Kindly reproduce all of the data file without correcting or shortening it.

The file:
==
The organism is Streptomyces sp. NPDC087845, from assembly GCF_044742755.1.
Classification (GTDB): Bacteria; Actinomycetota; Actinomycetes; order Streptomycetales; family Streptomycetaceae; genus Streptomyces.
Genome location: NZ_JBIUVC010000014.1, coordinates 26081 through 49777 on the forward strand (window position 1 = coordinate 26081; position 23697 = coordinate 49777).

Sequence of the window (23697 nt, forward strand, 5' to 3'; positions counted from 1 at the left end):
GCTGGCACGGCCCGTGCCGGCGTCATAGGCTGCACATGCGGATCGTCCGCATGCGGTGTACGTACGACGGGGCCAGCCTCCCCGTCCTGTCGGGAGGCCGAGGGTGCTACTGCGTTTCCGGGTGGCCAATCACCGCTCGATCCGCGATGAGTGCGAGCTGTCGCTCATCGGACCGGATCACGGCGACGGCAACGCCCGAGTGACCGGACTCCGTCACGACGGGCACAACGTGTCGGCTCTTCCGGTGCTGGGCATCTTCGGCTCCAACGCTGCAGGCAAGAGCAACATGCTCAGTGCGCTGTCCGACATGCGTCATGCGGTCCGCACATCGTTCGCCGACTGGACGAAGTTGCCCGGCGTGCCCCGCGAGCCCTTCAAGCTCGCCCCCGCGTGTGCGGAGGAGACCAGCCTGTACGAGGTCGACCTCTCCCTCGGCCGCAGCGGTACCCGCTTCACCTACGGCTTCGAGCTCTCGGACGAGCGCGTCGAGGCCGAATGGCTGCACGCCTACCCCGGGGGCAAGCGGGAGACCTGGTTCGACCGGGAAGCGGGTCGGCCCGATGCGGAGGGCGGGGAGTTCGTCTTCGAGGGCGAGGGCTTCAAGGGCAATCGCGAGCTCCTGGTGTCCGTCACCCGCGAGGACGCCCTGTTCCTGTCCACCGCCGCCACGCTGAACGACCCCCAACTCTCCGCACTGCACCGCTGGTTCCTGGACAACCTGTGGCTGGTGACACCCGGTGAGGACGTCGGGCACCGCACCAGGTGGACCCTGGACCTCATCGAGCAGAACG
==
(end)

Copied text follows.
The organism is Streptomyces sp. NPDC087845, from assembly GCF_044742755.1.
Classification (GTDB): Bacteria; Actinomycetota; Actinomycetes; order Streptomycetales; family Streptomycetaceae; genus Streptomyces.
Genome location: NZ_JBIUVC010000014.1, coordinates 26081 through 49777 on the forward strand (window position 1 = coordinate 26081; position 23697 = coordinate 49777).

Sequence of the window (23697 nt, forward strand, 5' to 3'; positions counted from 1 at the left end):
GCTGGCACGGCCCGTGCCGGCGTCATAGGCTGCACATGCGGATCGTCCGCATGCGGTGTACGTACGACGGGGCCAGCCTCCCCGTCCTGTCGGGAGGCCGAGGGTGCTACTGCGTTTCCGGGTGGCCAATCACCGCTCGATCCGCGATGAGTGCGAGCTGTCGCTCATCGGACCGGATCACGGCGACGGCAACGCCCGAGTGACCGGACTCCGTCACGACGGGCACAACGTGTCGGCTCTTCCGGTGCTGGGCATCTTCGGCTCCAACGCTGCAGGCAAGAGCAACATGCTCAGTGCGCTGTCCGACATGCGTCATGCGGTCCGCACATCGTTCGCCGACTGGACGAAGTTGCCCGGCGTGCCCCGCGAGCCCTTCAAGCTCGCCCCCGCGTGTGCGGAGGAGACCAGCCTGTACGAGGTCGACCTCTCCCTCGGCCGCAGCGGTACCCGCTTCACCTACGGCTTCGAGCTCTCGGACGAGCGCGTCGAGGCCGAATGGCTGCACGCCTACCCCGGGGGCAAGCGGGAGACCTGGTTCGACCGGGAAGCGGGTCGGCCCGATGCGGAGGGCGGGGAGTTCGTCTTCGAGGGCGAGGGCTTCAAGGGCAATCGCGAGCTCCTGGTGTCCGTCACCCGCGAGGACGCCCTGTTCCTGTCCACCGCCGCCACGCTGAACGACCCCCAACTCTCCGCACTGCACCGCTGGTTCCTGGACAACCTGTGGCTGGTGACACCCGGTGAGGACGTCGGGCACCGCACCAGGTGGACCCTGGACCTCATCGAGCAGAACG